There are several
ways in which you can start searching for a job that may be suited to your
skill set, qualifications and commitment.
decide to go to the job centre and either speak to an advisor or many now have
online computer systems you can use to find jobs that match your skill /
experience level. This can be particularly handy if you are not exactly sure as
to what you want to do or the opportunities open to you.
place you may want to look is on online jobs boards. There are quick and easy
to use and allow you to search through hundreds of jobs at a time. You can usually
filter the jobs that come up by job type, location or salary and some allow you
to refine this more by selecting qualifications you have.
A CV is a
very important tool when applying for jobs. This document can mean the
difference between asked in for an interview and turned away at the first
stage. It is vital that your CV is up to date with all of your education / qualifications
as well as any working experience you may have. If you have an up to date CV to
hand you can quickly apply for jobs even if the deadline for applications is
closing soon. You should always tweak your cover letter for each company that
you are sending the CV to as the covering letter should be quite specific to
the job you are applying for whereas your CV is likely to be more generic.
A CV is
vital if you are job hunting. It can be the difference between between
progressing to the next stage and being rejected. It is important to put aside
a good amount of time to put your CV together and once complete, check it and
a CV there may be times when you have to put down something or miss something
out – which may not look great such as a gap in employment or short employment
periods at a number of different companies. There may be a genuine reason for
this but if not explained, potential employers may see it as you being unreliable.
If for example you have had a few short jobs due to working through an agency,
then it is often advised to put that as a not on your CV. Although you will often have the chance to
discuss these anomalies when attending an interview, you may not even get that
Employers tend not have the time to read pages and pages of information, but a little note to say why is perfectible acceptable. With this in mind, ensure that you try and keep your CV to one page and if you do have to write more, definitely no more than two.
If you are
invited for an interview, be prepared for any questions they may ask your CV
and ensure that you are honest.
come a time in your business when you need to take on extra staff to cover the
growing demand for your products and/or services or just to cover staff absence
or a busy period. Not all companies use the same methods for recruiting staff
as some companies choose to advertise and carry out the recruiting process
themselves and others choose to outsource all or part of the recruitment
process to an agency. If you want to
keep costs down then you will probably do the recruitment yourself. This may
involve advertising through your website and on social media, vetting CV’s and carrying
out all the interviews. Although this will keep your outgoings down it may eat
up a lot of your and other staff member’s time.
If you use a
recruitment agency then most often you will only pay for their services if they
find the right candidate or they will offer you a fixed fee regardless of how
many people they send through to you. Most recruitment agencies will vet all
applicants first and even conduct a mini interview over the phone and then only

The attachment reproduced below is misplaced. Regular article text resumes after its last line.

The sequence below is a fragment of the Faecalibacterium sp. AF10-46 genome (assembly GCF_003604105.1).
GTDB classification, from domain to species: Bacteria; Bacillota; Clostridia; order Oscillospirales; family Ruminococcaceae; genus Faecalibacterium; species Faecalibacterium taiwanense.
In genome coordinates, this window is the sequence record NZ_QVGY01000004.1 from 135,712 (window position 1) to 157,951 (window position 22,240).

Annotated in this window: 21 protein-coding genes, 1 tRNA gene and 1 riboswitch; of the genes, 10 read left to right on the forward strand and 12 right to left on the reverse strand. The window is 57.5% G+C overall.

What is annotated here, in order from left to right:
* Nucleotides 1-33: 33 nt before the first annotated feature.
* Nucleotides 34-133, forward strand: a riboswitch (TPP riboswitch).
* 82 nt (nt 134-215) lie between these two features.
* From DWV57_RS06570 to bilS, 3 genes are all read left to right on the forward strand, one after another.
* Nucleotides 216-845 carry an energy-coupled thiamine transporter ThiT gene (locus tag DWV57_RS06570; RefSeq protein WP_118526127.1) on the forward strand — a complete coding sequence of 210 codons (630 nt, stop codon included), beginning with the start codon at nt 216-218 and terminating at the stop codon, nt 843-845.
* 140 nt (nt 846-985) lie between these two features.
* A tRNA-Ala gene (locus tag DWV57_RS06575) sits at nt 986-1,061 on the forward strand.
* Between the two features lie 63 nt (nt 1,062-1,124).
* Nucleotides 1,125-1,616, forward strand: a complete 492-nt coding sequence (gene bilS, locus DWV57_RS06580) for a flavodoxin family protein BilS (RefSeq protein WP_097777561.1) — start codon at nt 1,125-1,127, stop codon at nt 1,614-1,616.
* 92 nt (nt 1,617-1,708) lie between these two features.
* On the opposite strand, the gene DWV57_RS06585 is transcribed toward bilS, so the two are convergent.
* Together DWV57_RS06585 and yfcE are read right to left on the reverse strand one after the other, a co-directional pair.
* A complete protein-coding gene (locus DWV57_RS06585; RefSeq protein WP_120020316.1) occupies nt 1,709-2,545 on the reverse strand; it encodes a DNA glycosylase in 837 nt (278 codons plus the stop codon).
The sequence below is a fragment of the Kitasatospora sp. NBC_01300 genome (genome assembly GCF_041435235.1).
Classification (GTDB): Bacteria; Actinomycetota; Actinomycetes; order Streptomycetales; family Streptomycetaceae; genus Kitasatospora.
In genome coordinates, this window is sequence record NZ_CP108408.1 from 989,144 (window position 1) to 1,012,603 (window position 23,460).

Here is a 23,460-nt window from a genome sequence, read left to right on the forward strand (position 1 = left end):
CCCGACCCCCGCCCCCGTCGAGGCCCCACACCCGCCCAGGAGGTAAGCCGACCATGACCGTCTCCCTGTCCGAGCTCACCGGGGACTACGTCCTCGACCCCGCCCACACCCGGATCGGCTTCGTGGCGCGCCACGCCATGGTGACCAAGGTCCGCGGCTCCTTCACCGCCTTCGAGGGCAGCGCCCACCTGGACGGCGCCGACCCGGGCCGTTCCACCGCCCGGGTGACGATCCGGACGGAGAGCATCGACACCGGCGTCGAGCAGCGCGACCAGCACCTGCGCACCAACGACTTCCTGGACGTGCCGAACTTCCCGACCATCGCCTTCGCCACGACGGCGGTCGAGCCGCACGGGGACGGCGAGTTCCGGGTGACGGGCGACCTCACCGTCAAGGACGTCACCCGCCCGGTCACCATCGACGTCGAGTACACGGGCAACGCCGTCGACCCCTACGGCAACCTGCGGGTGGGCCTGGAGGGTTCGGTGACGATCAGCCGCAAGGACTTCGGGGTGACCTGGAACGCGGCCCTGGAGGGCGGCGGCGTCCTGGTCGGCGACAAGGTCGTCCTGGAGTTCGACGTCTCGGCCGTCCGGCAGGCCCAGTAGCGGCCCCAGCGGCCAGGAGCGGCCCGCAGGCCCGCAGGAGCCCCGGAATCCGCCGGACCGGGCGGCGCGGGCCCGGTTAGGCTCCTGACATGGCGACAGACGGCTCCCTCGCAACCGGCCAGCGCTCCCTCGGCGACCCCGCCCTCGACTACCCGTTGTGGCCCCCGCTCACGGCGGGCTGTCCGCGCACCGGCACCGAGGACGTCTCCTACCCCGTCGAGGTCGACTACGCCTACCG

send you through the CV’s of people that they think are suitable.
Many teachers are often told how lucky they are to have the school holidays off and that they only work “part-time”. This can frustrate many people in the teaching profession and for good reason too. The TES has recently stated that even with allowing for all the school holidays, on average teachers work longer hours than people in many other professions. Although they may actually only teach from nine till three (or thereabouts) their day often starts around 8.15am and usually they do not go home until around 5 pm. Even when they are home and during the weekend’s teachers have to find time to do marking and planning which can often take up a few evenings a week.
On top of the day to day tasks they have to do, there will be a time when they need to participate in extra work such as meetings, out of school hours’ trips and parents evenings/report writing. Often teachers are only given one morning a week to fit all this in and it is virtually impossible to get it all done in that time.
During the school holiday’s teachers will often go back into school to sort out their classroom or for teacher training as well as planning at home.
A supply teacher essentially has the same responsibilities of a permanent teacher but they may not have to undertake all of the same tasks every time. For example, if a supply teacher is coving a member of staff that is off ill, then the lesson may of already been planned for them and worksheets created etc. Supply teachers are still responsible for marking pupils work and giving them feedback and all lessons must be taught in accordance with the National Curriculum.
As a supply teacher you may even have to take children out on field trips or assist with monitoring work placements. If you are covering as a supply teacher during exam periods then you may be required to participate in the exam set up and also overseeing the actual exam taking place.
You may like the challenge of going in to a classroom without having had time to read through or create lesson plans or this may worry you a little. If you are a supply teacher then it is always a good idea to have a few lessons up your sleeve that you can turn to should you be called in to a situation last minute where there is no lesson pre planned for you to use.